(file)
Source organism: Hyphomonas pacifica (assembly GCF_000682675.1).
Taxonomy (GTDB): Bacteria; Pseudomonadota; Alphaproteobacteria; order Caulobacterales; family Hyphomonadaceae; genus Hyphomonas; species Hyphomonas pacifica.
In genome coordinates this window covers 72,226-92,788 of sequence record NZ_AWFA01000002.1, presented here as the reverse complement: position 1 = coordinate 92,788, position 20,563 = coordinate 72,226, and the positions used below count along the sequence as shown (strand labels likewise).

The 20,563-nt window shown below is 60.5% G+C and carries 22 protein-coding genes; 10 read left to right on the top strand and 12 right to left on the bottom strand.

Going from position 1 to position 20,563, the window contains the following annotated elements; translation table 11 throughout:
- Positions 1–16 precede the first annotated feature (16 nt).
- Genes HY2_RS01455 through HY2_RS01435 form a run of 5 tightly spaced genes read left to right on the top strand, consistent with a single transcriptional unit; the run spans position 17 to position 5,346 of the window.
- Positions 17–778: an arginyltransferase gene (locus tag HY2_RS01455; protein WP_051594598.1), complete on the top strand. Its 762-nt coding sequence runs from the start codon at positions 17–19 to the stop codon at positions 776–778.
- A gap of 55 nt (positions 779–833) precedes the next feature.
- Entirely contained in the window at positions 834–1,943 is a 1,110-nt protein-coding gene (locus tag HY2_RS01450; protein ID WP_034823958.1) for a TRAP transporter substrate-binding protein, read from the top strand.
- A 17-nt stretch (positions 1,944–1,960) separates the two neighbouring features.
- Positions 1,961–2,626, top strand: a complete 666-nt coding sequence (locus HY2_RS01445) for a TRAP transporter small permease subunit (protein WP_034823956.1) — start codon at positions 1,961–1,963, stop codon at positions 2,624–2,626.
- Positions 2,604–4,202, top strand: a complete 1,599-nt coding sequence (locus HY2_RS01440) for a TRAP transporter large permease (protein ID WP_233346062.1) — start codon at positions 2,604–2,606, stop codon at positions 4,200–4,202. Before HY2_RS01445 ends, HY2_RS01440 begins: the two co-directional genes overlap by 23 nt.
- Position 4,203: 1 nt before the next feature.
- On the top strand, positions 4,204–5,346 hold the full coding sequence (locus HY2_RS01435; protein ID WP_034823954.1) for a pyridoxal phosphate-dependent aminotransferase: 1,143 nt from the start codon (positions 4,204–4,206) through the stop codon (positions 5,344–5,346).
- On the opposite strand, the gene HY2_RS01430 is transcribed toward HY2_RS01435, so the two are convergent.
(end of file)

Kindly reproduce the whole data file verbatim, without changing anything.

Source organism: Hyphomonas pacifica (assembly GCF_000682675.1).
Taxonomy (GTDB): Bacteria; Pseudomonadota; Alphaproteobacteria; order Caulobacterales; family Hyphomonadaceae; genus Hyphomonas; species Hyphomonas pacifica.
In genome coordinates this window covers 72,226-92,788 of sequence record NZ_AWFA01000002.1, presented here as the reverse complement: position 1 = coordinate 92,788, position 20,563 = coordinate 72,226, and the positions used below count along the sequence as shown (strand labels likewise).

The 20,563-nt window shown below is 60.5% G+C and carries 22 protein-coding genes; 10 read left to right on the top strand and 12 right to left on the bottom strand.

Going from position 1 to position 20,563, the window contains the following annotated elements; translation table 11 throughout:
- Positions 1–16 precede the first annotated feature (16 nt).
- Genes HY2_RS01455 through HY2_RS01435 form a run of 5 tightly spaced genes read left to right on the top strand, consistent with a single transcriptional unit; the run spans position 17 to position 5,346 of the window.
- Positions 17–778: an arginyltransferase gene (locus tag HY2_RS01455; protein WP_051594598.1), complete on the top strand. Its 762-nt coding sequence runs from the start codon at positions 17–19 to the stop codon at positions 776–778.
- A gap of 55 nt (positions 779–833) precedes the next feature.
- Entirely contained in the window at positions 834–1,943 is a 1,110-nt protein-coding gene (locus tag HY2_RS01450; protein ID WP_034823958.1) for a TRAP transporter substrate-binding protein, read from the top strand.
- A 17-nt stretch (positions 1,944–1,960) separates the two neighbouring features.
- Positions 1,961–2,626, top strand: a complete 666-nt coding sequence (locus HY2_RS01445) for a TRAP transporter small permease subunit (protein WP_034823956.1) — start codon at positions 1,961–1,963, stop codon at positions 2,624–2,626.
- Positions 2,604–4,202, top strand: a complete 1,599-nt coding sequence (locus HY2_RS01440) for a TRAP transporter large permease (protein ID WP_233346062.1) — start codon at positions 2,604–2,606, stop codon at positions 4,200–4,202. Before HY2_RS01445 ends, HY2_RS01440 begins: the two co-directional genes overlap by 23 nt.
- Position 4,203: 1 nt before the next feature.
- On the top strand, positions 4,204–5,346 hold the full coding sequence (locus HY2_RS01435; protein ID WP_034823954.1) for a pyridoxal phosphate-dependent aminotransferase: 1,143 nt from the start codon (positions 4,204–4,206) through the stop codon (positions 5,344–5,346).
- On the opposite strand, the gene HY2_RS01430 is transcribed toward HY2_RS01435, so the two are convergent.